In a post-Snowden world, can Huawei's P8 Lite smartphone win back US consumers?

What remains to be seen is whether the Chinese telecoms giant can shed its tarnished reputation and reinvent itself as a phone maker.
Written by Zack Whittaker, Contributor
Huawei's featherweight flagship phone, the P8 Lite
(Image: ZDNet/CBS Interactive)

NEW YORK -- Huawei may not have many friends in Congress, but it's still asking Americans to love it again.

On Wednesday, the China-based network equipment giant announced its latest effort to win the hearts and minds of US smartphone buyers. Huawei's strategy aims to undercut its rivals by making what it says is its most accessible device.

Meet the Huawei P8 Lite. It's unlocked and available on any US network, and comes with a sub-$250 price tag. And the hardware itself isn't half bad, either.

The 1.5Ghz Snapdragon 615 octa-core smartphone comes with a 5-inch display with a high-definition 720p resolution, a 13-megapixel rear-facing camera (and 5-megapixels in the front), and high-speed LTE connectivity. It also comes with a microSD port for additional storage of up to 32GB.

As for size, it's thin at just 7.7 millimeters, and it's remarkably light at just 4.6 ounces.

And, to mix things up, it comes with dual-SIM support, allowing users to switch between one or more carriers -- handy for frequent international travelers, or those wanting to save a few bucks when roaming at home.

What's not to love?

There's still that matter of trust to overcome, whether or not you believe reports from the not-so-distant past.

Huawei's had a speckled history in the US, a market it desperately wants to crack. Allegations from lawmakers that the company has been in cahoots with the Chinese government have stuck and not gone away, despite numerous attempts by executives to alleviate their concerns.

Hands-on with Huawei's P8 Lite smartphone: in pictures

It all stems from a US House Intelligence Committee report in late 2012, in which lawmakers said the company, which also makes networking equipment such as routers and switches, should not be trusted. Their concern was that the company was installing backdoors into its technology at the behest of the Chinese government. That would give the country a better chance to spy on the US, the country's greatest "frenemy" on the world stage.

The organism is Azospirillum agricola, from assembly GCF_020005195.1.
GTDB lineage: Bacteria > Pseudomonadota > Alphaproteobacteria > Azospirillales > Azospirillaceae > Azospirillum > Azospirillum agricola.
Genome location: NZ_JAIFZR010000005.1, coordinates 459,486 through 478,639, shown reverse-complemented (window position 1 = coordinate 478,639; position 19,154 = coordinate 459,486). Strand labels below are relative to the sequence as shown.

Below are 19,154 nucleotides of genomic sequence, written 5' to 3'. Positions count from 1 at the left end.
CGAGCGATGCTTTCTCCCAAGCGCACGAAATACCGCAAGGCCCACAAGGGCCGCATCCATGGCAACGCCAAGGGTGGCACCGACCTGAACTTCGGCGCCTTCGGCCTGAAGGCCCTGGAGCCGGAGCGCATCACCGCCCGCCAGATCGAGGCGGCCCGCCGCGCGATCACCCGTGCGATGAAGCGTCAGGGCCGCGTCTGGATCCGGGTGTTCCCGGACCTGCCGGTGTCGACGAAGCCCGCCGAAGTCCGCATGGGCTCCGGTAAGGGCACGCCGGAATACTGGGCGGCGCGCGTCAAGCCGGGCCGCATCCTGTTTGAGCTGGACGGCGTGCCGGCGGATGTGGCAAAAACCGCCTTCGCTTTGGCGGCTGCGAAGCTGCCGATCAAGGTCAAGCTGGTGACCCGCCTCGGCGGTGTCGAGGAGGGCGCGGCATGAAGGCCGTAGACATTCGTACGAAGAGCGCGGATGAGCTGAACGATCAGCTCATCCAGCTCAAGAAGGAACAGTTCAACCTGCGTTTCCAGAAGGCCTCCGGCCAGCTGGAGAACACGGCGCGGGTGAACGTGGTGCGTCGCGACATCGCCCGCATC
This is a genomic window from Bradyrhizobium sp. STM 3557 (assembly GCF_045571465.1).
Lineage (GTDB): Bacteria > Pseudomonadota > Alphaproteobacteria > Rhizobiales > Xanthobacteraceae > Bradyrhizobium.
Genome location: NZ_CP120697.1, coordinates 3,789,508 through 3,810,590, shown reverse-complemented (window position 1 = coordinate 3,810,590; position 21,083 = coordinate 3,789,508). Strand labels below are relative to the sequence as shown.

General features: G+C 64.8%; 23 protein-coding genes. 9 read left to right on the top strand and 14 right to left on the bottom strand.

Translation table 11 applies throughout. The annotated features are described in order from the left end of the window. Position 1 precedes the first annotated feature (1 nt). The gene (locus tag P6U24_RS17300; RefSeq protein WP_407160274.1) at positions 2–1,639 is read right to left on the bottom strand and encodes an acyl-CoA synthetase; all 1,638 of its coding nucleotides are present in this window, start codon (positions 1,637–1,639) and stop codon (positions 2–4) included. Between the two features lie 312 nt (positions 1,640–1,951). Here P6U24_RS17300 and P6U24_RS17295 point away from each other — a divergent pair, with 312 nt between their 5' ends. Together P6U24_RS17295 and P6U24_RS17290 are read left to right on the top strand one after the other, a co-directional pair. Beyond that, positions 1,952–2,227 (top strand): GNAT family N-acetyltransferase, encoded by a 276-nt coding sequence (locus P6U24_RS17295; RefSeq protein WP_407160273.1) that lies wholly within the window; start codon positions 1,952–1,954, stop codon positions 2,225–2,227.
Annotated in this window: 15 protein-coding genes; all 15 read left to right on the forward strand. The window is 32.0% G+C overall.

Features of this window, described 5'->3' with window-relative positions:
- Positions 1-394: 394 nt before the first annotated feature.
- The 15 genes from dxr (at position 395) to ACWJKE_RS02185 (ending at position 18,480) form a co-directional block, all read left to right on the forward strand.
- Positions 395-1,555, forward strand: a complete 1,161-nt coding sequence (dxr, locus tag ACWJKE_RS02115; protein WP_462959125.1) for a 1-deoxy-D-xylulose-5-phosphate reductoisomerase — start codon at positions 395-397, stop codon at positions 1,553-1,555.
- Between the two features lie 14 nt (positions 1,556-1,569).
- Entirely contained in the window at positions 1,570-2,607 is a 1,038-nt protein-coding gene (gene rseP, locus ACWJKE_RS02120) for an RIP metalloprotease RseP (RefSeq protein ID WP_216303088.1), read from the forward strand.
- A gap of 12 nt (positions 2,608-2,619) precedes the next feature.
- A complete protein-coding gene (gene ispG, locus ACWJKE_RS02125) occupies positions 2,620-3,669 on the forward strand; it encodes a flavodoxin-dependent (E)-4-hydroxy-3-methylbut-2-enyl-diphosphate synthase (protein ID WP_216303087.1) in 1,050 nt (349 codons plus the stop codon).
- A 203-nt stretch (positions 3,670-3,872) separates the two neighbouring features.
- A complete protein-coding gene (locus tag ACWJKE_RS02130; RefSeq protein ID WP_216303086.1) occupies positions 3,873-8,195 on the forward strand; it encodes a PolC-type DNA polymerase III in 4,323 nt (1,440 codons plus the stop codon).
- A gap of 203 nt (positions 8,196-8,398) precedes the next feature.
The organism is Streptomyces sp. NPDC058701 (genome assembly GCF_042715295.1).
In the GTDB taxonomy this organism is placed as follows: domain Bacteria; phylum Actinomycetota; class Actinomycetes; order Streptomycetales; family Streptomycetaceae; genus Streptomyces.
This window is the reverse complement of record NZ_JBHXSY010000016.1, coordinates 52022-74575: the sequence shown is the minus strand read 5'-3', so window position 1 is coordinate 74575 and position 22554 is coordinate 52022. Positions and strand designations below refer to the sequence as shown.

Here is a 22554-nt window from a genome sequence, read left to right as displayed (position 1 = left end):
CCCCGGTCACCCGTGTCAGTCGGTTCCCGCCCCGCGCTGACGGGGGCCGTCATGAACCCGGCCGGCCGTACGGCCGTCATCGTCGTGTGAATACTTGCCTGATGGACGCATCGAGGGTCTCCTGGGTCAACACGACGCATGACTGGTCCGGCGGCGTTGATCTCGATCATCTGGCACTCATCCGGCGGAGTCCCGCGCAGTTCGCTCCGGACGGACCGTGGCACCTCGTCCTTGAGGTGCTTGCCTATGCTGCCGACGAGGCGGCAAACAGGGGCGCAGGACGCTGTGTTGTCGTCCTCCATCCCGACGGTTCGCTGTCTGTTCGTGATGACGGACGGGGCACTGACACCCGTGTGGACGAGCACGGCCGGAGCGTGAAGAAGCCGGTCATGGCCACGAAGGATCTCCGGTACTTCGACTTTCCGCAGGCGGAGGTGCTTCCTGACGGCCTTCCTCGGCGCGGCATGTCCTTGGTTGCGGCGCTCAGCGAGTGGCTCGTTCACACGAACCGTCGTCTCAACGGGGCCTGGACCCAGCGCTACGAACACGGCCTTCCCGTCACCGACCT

There was no direct evidence publicly disclosed that showed the company was spying for Beijing. But you'd think high-ranking congresspeople briefed by the intelligence agencies behind closed doors surely couldn't be wrong. Where there's smoke, there's fire.

Ironically, it would be two years later that documents leaked by whistleblower Edward Snowden showed the US National Security Agency had breached Huawei's networks, citing the company as a security threat. The operation, known as "Shotgiant," was detailed in a 2010-dated document which showed how the agency sought to discover links between Huawei and the Chinese army.

What happened between then and the Congressional report two years later remains unknown. Did the NSA find something that sparked lawmakers to speak out? And did it spread beyond networking gear to consumer phones?

Until there's a substantive report released, the accusations amount to hearsay and speculation. Huawei has issued denial after denial. What now remains is whether or not Huawei can repair its tarnished reputation by thriving as a consumer device maker. The alternative is that the company bleeds out due to shrapnel from previous attacks.

Lawmakers have had their say. It's now up to the US consumer powerhouse to decide whether or not Huawei has a place in the tech circle of trust.

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